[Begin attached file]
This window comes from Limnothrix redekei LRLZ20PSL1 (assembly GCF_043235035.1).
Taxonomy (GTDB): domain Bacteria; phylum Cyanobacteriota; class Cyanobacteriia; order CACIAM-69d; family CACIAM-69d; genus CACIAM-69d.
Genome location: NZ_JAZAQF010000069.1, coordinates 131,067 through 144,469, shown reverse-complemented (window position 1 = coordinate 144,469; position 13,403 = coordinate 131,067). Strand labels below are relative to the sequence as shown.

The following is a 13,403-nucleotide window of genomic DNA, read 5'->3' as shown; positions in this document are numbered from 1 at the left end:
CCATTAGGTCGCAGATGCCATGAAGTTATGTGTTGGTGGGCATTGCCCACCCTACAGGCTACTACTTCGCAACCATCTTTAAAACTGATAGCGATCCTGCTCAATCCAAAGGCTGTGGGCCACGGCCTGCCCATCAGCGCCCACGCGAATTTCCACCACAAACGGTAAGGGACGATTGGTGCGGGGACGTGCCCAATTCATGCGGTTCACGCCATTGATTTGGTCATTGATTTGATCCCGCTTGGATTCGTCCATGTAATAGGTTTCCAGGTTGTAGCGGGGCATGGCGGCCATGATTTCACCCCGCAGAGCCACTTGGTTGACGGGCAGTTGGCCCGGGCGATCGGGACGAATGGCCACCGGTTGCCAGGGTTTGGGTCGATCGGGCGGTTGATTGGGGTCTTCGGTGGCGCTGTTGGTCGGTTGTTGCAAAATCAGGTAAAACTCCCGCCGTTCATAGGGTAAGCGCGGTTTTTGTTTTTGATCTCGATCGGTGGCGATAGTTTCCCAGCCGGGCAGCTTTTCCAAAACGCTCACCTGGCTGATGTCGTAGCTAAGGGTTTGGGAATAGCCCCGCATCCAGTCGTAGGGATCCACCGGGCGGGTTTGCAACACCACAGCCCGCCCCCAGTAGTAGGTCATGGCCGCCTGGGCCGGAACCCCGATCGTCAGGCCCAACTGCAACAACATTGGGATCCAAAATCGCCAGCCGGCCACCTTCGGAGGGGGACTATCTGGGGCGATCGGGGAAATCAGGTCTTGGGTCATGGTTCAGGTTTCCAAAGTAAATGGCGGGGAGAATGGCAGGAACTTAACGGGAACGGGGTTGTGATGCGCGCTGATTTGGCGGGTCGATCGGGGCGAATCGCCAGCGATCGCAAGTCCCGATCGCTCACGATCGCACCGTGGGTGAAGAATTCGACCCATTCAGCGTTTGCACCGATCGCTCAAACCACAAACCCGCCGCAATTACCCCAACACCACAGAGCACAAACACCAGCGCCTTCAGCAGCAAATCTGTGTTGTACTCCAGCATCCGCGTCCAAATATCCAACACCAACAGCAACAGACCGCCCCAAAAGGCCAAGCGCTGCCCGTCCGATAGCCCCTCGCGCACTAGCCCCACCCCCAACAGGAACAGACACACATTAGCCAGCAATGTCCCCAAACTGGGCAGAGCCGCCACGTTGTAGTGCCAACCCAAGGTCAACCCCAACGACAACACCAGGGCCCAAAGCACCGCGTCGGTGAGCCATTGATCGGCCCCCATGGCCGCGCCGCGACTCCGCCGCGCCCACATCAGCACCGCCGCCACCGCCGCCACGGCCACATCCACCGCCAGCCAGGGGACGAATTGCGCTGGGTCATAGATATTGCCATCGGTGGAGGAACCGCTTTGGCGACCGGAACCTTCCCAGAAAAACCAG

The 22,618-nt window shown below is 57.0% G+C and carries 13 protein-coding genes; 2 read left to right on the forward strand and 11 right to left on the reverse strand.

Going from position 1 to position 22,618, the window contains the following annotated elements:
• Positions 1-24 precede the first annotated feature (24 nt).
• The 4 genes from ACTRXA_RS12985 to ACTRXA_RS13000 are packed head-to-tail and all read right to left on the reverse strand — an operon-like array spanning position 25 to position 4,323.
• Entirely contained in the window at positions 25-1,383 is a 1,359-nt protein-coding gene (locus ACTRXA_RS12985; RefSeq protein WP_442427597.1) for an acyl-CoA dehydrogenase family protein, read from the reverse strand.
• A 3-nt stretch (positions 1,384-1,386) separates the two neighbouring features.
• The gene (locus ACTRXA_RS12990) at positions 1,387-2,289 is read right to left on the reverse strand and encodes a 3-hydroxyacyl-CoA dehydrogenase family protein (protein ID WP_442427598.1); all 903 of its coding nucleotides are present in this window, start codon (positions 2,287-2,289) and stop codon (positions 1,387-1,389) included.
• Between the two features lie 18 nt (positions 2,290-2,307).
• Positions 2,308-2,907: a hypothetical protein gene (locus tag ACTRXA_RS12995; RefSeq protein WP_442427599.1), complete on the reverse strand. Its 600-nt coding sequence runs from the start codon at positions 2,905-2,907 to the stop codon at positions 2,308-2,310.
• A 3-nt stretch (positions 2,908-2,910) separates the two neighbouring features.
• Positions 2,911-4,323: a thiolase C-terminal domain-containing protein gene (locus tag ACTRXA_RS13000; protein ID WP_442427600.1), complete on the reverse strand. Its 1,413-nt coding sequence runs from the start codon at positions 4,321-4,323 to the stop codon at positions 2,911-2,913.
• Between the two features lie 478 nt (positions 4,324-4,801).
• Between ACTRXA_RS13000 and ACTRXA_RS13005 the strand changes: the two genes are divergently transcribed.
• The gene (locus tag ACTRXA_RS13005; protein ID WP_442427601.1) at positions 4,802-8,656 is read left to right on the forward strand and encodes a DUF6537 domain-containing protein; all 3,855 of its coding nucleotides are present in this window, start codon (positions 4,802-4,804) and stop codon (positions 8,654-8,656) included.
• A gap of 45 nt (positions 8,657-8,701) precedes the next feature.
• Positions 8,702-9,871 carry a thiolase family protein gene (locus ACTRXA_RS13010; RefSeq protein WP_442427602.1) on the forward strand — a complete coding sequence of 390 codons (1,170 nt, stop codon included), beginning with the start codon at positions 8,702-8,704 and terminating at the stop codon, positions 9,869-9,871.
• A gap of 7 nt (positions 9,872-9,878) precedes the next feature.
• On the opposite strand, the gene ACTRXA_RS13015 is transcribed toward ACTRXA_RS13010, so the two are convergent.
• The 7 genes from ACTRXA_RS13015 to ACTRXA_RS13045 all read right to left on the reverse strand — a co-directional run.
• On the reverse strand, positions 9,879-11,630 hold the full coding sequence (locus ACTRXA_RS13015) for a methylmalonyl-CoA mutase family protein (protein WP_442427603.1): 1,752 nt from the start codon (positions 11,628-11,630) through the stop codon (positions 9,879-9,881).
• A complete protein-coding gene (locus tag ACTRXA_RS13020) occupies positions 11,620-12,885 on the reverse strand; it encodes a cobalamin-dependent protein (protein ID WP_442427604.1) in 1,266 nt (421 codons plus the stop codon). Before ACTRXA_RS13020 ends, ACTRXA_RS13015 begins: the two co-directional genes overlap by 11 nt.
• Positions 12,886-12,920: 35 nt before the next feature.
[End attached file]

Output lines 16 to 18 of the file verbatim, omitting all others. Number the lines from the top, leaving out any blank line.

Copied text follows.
• Positions 2,911-4,323: a thiolase C-terminal domain-containing protein gene (locus tag ACTRXA_RS13000; protein ID WP_442427600.1), complete on the reverse strand. Its 1,413-nt coding sequence runs from the start codon at positions 4,321-4,323 to the stop codon at positions 2,911-2,913.
• Between the two features lie 478 nt (positions 4,324-4,801).
• Between ACTRXA_RS13000 and ACTRXA_RS13005 the strand changes: the two genes are divergently transcribed.